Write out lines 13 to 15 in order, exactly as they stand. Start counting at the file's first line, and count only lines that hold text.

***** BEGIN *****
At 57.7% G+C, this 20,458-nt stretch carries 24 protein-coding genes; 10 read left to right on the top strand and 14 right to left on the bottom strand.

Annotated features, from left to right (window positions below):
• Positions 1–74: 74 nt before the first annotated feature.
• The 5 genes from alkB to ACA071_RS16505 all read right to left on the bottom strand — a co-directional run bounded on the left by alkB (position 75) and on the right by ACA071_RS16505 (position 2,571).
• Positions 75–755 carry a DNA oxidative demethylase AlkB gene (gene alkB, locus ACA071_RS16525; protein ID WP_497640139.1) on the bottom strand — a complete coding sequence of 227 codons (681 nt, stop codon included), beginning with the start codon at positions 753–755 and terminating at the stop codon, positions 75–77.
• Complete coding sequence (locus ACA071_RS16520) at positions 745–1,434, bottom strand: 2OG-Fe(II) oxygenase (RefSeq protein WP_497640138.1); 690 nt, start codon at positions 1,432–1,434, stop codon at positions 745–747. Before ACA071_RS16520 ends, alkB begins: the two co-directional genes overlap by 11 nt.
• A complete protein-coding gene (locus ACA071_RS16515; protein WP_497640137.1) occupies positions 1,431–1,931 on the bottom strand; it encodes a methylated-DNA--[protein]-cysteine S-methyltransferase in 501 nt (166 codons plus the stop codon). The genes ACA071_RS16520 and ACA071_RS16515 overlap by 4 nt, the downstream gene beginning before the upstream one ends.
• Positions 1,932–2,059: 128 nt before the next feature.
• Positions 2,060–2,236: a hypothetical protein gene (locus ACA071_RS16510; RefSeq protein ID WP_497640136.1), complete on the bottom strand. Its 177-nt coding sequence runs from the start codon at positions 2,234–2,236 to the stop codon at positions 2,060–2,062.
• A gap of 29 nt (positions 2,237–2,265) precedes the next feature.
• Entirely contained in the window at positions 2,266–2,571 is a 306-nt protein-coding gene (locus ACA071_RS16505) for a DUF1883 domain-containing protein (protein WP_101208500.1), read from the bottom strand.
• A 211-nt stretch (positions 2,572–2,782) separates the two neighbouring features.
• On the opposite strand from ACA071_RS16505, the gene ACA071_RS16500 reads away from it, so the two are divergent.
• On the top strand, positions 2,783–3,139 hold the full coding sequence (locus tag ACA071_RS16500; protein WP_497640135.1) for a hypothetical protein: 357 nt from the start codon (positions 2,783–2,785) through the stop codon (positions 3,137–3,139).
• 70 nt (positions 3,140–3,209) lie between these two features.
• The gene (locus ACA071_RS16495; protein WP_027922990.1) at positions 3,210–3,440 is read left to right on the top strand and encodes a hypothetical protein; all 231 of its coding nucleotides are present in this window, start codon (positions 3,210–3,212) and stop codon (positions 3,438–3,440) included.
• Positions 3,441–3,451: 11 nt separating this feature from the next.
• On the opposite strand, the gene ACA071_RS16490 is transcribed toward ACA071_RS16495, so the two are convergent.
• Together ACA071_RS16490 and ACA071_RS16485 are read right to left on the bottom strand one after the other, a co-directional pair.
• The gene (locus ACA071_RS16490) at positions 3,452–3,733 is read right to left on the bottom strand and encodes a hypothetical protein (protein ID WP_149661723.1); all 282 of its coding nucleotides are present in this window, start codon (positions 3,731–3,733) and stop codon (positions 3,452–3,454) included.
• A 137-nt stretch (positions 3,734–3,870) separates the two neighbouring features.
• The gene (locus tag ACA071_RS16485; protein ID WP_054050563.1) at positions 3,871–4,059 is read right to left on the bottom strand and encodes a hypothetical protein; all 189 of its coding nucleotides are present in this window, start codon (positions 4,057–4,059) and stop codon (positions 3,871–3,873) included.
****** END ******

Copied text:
• On the opposite strand from ACA071_RS16505, the gene ACA071_RS16500 reads away from it, so the two are divergent.
• On the top strand, positions 2,783–3,139 hold the full coding sequence (locus tag ACA071_RS16500; protein WP_497640135.1) for a hypothetical protein: 357 nt from the start codon (positions 2,783–2,785) through the stop codon (positions 3,137–3,139).
• 70 nt (positions 3,140–3,209) lie between these two features.